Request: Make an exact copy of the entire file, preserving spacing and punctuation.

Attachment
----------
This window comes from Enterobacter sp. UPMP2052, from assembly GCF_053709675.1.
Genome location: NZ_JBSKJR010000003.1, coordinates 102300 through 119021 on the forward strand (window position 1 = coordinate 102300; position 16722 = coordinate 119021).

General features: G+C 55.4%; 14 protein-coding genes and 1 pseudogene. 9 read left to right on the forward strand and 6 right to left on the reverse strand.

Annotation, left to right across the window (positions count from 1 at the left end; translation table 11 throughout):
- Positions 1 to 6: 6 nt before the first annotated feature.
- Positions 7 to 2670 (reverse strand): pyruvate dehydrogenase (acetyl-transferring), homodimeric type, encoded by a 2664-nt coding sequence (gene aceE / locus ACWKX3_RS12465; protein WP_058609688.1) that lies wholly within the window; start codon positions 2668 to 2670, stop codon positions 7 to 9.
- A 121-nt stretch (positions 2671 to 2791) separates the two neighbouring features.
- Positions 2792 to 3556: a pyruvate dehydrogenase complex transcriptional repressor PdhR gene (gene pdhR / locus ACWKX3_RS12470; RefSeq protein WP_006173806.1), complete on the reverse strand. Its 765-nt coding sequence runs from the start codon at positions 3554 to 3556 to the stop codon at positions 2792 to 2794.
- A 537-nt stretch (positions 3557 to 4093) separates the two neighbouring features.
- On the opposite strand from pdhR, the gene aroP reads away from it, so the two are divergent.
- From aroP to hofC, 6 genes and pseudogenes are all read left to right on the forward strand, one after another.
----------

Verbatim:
This window comes from Enterobacter sp. UPMP2052, from assembly GCF_053709675.1.
Genome location: NZ_JBSKJR010000003.1, coordinates 102300 through 119021 on the forward strand (window position 1 = coordinate 102300; position 16722 = coordinate 119021).

General features: G+C 55.4%; 14 protein-coding genes and 1 pseudogene. 9 read left to right on the forward strand and 6 right to left on the reverse strand.

Annotation, left to right across the window (positions count from 1 at the left end; translation table 11 throughout):
- Positions 1 to 6: 6 nt before the first annotated feature.
- Positions 7 to 2670 (reverse strand): pyruvate dehydrogenase (acetyl-transferring), homodimeric type, encoded by a 2664-nt coding sequence (gene aceE / locus ACWKX3_RS12465; protein WP_058609688.1) that lies wholly within the window; start codon positions 2668 to 2670, stop codon positions 7 to 9.
- A 121-nt stretch (positions 2671 to 2791) separates the two neighbouring features.
- Positions 2792 to 3556: a pyruvate dehydrogenase complex transcriptional repressor PdhR gene (gene pdhR / locus ACWKX3_RS12470; RefSeq protein WP_006173806.1), complete on the reverse strand. Its 765-nt coding sequence runs from the start codon at positions 3554 to 3556 to the stop codon at positions 2792 to 2794.
- A 537-nt stretch (positions 3557 to 4093) separates the two neighbouring features.
- On the opposite strand from pdhR, the gene aroP reads away from it, so the two are divergent.
- From aroP to hofC, 6 genes and pseudogenes are all read left to right on the forward strand, one after another.